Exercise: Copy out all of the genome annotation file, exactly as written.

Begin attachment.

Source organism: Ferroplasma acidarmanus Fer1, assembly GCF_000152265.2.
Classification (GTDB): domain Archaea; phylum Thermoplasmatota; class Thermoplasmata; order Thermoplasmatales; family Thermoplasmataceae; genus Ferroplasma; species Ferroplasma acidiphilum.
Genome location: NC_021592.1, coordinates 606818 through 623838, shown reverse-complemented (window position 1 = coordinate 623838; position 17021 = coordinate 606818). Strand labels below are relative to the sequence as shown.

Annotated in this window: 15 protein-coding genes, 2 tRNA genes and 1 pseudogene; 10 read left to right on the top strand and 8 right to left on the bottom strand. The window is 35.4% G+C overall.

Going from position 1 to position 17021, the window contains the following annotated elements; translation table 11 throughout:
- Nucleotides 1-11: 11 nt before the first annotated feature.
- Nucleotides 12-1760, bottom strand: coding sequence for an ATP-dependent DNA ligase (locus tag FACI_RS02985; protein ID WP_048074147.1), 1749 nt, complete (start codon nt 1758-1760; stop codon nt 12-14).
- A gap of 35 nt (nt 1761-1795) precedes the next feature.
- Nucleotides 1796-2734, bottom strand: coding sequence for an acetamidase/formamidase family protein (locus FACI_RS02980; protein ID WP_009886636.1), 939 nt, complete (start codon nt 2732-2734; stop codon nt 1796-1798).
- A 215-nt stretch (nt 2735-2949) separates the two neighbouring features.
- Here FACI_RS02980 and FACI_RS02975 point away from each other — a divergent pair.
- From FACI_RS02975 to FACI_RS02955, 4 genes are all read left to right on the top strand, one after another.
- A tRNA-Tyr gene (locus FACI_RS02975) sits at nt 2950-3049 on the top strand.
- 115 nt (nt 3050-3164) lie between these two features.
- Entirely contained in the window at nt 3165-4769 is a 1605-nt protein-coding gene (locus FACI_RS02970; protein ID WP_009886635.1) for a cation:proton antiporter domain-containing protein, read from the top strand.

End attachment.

Source organism: Ferroplasma acidarmanus Fer1, assembly GCF_000152265.2.
Classification (GTDB): domain Archaea; phylum Thermoplasmatota; class Thermoplasmata; order Thermoplasmatales; family Thermoplasmataceae; genus Ferroplasma; species Ferroplasma acidiphilum.
Genome location: NC_021592.1, coordinates 606818 through 623838, shown reverse-complemented (window position 1 = coordinate 623838; position 17021 = coordinate 606818). Strand labels below are relative to the sequence as shown.

Annotated in this window: 15 protein-coding genes, 2 tRNA genes and 1 pseudogene; 10 read left to right on the top strand and 8 right to left on the bottom strand. The window is 35.4% G+C overall.

Going from position 1 to position 17021, the window contains the following annotated elements; translation table 11 throughout:
- Nucleotides 1-11: 11 nt before the first annotated feature.
- Nucleotides 12-1760, bottom strand: coding sequence for an ATP-dependent DNA ligase (locus tag FACI_RS02985; protein ID WP_048074147.1), 1749 nt, complete (start codon nt 1758-1760; stop codon nt 12-14).
- A gap of 35 nt (nt 1761-1795) precedes the next feature.
- Nucleotides 1796-2734, bottom strand: coding sequence for an acetamidase/formamidase family protein (locus FACI_RS02980; protein ID WP_009886636.1), 939 nt, complete (start codon nt 2732-2734; stop codon nt 1796-1798).
- A 215-nt stretch (nt 2735-2949) separates the two neighbouring features.
- Here FACI_RS02980 and FACI_RS02975 point away from each other — a divergent pair.
- From FACI_RS02975 to FACI_RS02955, 4 genes are all read left to right on the top strand, one after another.
- A tRNA-Tyr gene (locus FACI_RS02975) sits at nt 2950-3049 on the top strand.
- 115 nt (nt 3050-3164) lie between these two features.
- Entirely contained in the window at nt 3165-4769 is a 1605-nt protein-coding gene (locus FACI_RS02970; protein ID WP_009886635.1) for a cation:proton antiporter domain-containing protein, read from the top strand.